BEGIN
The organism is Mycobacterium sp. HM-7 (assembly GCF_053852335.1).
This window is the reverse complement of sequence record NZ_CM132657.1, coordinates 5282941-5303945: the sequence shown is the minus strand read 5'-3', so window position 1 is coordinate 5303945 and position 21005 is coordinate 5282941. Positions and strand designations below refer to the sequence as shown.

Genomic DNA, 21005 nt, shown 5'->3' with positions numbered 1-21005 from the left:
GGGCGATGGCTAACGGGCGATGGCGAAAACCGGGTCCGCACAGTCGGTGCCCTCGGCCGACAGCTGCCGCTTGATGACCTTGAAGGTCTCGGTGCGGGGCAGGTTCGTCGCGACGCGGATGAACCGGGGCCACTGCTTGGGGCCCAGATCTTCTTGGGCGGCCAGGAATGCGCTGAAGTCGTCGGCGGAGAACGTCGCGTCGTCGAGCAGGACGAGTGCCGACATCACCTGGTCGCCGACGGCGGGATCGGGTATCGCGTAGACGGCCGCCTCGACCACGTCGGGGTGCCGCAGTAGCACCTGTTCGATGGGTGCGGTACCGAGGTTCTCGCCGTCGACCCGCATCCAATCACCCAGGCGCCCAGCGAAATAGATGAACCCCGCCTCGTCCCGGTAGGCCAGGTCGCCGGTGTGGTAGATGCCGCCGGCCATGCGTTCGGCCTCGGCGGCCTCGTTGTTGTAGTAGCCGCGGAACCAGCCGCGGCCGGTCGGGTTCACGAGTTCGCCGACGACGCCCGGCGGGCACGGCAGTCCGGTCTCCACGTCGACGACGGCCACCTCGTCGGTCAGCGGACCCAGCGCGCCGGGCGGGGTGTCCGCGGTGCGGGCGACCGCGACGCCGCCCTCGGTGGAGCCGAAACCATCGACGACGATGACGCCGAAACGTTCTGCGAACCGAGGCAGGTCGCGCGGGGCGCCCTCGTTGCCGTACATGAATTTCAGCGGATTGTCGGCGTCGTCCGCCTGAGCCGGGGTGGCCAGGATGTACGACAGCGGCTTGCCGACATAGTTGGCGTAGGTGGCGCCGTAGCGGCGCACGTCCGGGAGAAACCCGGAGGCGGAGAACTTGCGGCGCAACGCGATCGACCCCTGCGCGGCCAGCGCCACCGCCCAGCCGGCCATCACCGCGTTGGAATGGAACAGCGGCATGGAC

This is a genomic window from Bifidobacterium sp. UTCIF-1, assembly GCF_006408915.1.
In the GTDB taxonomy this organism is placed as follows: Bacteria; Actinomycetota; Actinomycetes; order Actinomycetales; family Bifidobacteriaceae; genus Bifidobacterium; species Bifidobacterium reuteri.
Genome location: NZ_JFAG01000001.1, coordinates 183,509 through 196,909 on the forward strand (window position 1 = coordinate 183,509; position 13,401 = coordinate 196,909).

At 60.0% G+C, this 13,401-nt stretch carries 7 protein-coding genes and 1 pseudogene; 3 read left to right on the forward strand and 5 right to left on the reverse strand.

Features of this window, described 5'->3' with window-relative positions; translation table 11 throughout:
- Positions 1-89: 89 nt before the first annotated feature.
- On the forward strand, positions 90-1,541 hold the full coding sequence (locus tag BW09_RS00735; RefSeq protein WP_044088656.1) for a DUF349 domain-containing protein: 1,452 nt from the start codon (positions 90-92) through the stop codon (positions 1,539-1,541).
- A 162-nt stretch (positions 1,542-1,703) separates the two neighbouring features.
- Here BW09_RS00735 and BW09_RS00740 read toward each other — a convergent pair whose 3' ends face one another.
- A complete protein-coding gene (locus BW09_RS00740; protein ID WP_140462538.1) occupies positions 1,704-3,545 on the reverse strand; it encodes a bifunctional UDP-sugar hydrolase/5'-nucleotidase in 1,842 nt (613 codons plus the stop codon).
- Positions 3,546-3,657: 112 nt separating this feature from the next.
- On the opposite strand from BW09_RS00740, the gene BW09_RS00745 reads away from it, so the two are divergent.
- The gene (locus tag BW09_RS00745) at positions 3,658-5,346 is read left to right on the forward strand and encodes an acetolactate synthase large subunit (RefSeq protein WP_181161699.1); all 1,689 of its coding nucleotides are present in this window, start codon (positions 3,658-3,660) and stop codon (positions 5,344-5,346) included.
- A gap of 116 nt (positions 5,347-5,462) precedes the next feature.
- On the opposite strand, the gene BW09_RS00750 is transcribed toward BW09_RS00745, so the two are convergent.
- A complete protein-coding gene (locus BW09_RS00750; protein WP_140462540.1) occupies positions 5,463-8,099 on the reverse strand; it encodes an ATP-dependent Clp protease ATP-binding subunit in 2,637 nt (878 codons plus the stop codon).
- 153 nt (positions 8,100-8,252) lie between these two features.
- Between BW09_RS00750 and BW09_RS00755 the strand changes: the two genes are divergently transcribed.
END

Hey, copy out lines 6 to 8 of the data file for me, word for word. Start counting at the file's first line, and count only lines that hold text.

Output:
In the GTDB taxonomy this organism is placed as follows: Bacteria; Actinomycetota; Actinomycetes; order Actinomycetales; family Bifidobacteriaceae; genus Bifidobacterium; species Bifidobacterium reuteri.
Genome location: NZ_JFAG01000001.1, coordinates 183,509 through 196,909 on the forward strand (window position 1 = coordinate 183,509; position 13,401 = coordinate 196,909).

At 60.0% G+C, this 13,401-nt stretch carries 7 protein-coding genes and 1 pseudogene; 3 read left to right on the forward strand and 5 right to left on the reverse strand.